Previous Challenge Entry (Level 3 - Advanced)
Topic: War and Peace (not about the book) (07/07/11)
- TITLE: Nowhere To Go
By Fiona Stevenson
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Looking back over a lifetime I thought about the wars that had influenced my life.
The Second World War took the men of my family to North Africa, the Middle East and Italy. I was starting school. Many years later, after my father’s death, we found among his papers a letter I had written to him at the time. A little girl letter, asking if he was well, proud of being able to write. When he returned we were sunning ourselves on the back porch. We saw a stranger walking up the path toward the house. Sunburned, with curly black hair and a fierce ginger handlebar moustache. Granny said, “It’s Matt! No, it’s Phil – no, it’s Matt!”
The catch-cry was “Peace in our time!” As an eight-year-old living in Natal I had only known peace. Daddy sang the wartime songs and told us funny stories. It was some time before I learned of the loss of life, the devastation of the bombing, the fear and the heartbreak. I read the stories, felt the fears and cried the tears. And still I didn’t really understand that a cessation of hostilities didn’t mean that we had peace. And I grew up in a changed and changing world.
There was a family disagreement. Not a feud. It involved only a brother and a sister who didn’t speak for many years. But it was serious enough. Other family members knew not to involve George if Gladys was invited, and vice versa. When I asked Mother what the disagreement was about, she shrugged. No one remembered.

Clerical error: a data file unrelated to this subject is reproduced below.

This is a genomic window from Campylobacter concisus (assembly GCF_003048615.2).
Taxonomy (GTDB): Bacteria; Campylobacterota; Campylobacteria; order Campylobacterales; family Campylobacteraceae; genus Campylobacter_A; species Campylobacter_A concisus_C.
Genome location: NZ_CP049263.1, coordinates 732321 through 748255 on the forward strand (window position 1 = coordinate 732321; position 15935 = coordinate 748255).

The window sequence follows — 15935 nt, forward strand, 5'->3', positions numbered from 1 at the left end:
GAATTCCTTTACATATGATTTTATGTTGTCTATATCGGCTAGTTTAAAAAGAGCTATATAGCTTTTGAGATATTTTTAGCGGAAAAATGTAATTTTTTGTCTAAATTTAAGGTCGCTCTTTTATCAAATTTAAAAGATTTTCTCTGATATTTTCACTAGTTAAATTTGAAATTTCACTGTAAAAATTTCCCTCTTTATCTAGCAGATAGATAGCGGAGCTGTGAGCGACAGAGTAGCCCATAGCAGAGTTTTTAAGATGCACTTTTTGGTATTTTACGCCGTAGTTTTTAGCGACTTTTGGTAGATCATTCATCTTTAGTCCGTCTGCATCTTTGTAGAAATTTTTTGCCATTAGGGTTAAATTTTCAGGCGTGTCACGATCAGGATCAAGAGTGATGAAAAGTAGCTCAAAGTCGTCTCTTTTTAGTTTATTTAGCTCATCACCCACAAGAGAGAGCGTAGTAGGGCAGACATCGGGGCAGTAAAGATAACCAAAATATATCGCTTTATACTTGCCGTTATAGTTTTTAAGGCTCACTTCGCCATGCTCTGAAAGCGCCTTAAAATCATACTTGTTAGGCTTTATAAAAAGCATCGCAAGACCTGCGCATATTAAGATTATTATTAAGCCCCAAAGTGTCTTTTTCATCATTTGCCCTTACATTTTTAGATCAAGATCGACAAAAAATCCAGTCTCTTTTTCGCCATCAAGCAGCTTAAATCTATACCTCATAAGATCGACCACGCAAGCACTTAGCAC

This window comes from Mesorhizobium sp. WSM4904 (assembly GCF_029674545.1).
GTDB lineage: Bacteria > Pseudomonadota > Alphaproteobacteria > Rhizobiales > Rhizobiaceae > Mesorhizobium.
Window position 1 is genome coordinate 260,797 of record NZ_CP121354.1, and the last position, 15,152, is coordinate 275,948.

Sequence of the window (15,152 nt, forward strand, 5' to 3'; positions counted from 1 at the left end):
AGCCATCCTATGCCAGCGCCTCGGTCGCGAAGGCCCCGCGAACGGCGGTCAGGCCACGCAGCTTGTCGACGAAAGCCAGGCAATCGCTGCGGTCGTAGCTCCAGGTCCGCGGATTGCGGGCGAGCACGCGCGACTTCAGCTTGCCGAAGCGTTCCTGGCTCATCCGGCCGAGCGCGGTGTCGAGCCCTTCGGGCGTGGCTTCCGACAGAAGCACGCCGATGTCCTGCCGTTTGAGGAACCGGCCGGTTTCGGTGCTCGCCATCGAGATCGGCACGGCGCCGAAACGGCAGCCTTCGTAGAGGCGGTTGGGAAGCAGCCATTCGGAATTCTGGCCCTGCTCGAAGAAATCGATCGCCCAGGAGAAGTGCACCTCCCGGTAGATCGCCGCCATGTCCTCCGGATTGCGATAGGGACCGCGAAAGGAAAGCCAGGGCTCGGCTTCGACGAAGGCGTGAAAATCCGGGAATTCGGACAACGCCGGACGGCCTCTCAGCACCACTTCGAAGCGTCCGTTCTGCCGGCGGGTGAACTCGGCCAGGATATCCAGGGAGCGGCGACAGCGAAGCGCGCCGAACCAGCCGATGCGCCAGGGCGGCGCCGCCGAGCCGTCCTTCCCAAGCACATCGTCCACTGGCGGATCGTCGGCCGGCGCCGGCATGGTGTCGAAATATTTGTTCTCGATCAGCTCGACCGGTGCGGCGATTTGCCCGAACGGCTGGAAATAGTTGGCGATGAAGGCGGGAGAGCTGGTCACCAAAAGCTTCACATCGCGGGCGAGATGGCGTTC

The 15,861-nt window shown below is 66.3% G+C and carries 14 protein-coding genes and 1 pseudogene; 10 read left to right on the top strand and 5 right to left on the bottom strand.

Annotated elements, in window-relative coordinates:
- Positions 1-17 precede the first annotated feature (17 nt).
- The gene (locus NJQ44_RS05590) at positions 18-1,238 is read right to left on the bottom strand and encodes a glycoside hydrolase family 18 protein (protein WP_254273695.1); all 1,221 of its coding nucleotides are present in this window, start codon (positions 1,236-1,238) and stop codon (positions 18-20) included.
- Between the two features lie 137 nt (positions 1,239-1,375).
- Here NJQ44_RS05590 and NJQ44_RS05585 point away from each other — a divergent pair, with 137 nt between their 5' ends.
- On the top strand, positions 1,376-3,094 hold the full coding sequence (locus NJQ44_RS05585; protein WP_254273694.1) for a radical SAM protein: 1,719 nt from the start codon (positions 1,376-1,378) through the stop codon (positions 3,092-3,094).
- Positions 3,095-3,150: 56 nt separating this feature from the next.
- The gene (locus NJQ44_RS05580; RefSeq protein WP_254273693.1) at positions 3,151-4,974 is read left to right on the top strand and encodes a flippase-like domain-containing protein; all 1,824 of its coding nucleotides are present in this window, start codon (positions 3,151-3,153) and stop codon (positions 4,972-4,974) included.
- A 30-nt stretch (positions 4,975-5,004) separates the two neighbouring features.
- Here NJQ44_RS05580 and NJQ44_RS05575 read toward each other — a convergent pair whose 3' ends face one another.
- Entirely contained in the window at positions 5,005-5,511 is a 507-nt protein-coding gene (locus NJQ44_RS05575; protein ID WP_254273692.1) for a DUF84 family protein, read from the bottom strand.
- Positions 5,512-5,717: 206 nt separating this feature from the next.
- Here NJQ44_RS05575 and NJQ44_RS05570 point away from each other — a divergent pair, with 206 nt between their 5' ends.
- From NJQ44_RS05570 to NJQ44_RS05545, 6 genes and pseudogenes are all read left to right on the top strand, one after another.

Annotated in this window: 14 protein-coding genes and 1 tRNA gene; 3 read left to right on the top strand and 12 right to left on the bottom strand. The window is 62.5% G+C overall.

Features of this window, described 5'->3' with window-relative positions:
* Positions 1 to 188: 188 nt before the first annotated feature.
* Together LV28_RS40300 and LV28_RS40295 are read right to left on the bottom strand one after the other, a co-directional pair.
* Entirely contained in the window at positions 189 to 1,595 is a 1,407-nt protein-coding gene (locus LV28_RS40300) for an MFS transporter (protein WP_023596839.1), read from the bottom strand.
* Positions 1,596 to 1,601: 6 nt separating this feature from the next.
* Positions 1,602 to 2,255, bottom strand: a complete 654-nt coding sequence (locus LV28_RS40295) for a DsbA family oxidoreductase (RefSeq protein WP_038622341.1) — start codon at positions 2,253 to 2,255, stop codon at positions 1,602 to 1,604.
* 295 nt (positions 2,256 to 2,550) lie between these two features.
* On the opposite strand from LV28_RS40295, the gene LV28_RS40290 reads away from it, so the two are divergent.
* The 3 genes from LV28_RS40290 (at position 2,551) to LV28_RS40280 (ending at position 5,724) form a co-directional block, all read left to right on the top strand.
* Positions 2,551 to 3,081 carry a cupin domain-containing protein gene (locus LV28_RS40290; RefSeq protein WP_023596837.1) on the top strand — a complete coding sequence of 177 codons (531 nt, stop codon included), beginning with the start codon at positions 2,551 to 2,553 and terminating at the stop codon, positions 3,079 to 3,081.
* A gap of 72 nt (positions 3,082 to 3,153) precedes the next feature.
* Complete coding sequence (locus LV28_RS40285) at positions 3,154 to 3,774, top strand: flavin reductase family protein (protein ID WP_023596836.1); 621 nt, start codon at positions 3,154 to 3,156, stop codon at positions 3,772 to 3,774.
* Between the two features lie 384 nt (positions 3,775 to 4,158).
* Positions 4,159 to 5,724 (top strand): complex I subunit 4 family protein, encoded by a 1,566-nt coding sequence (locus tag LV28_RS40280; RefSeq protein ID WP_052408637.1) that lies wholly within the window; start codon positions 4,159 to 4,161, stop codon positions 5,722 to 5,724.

It was holiday time. My husband saved his leave for three or four years before taking a long leave when we visited all the widely separated rellies in a long and satisfying safari. Usually Aunt Gladys was the first stop on the way. Widowed, with a small house in a major city, she was always welcoming. Her garden was her delight and rightly so, bright with flowers it provided her with vegetables and fruit. One year the peaches were in. As Auntie filled a basket to send us on our way she added a few ‘special’ ones. As she did so she remarked quite casually, “Uncle George always liked those peaches the best.”
In the car I removed the special peaches from the basket, setting them aside. Our second stop was with Uncle George. Handing him the little bag of peaches I said, “Auntie Glad sent these for you. She said they were your favorites.” He looked surprised. “Did she really?” “Of course.” Brushing the subject aside I went on to messages from my mum and stories of our journey. A few years later I took Mum to visit Auntie Glad and together with an older sister we went on to celebrate his birthday with Uncle George.
When our eldest son was born a neighbor remarked that too many boys were being born – “Within fifteen years or so we will be at war!” Our two eldest sons served as medics in that war. A civil war. Our country was divided. The world around us considered it a just war. They called us rebels. They called us racists.
They said that it was a war between black people and the whites that oppressed them. But they didn’t live in our houses. They didn’t drive on our roads. The uprising was unsupported by many more than half the black population. The world did not believe that.
For ten soul-searing years we worked and wept. Black and white together, we worked and wept. And laughed. We shared the stories and the pain, and we buried our dead side by side. And when the time came we bowed our heads and left our friends. Not yet refugees, we were immigrants. A fellow-workman, a black man, said, “You can go but what about us? We have nowhere to go.”
We bowed our heads and prayed together as we had done many times. We prayed for a cessation of hostilities, for the people who remained to be able to rebuild their lives and their country. We prayed for men and women to make their peace with God. There is no peace in a cessation of hostilities. There is no peace in victory. There is only peace in surrender, the total surrender of a life to God.
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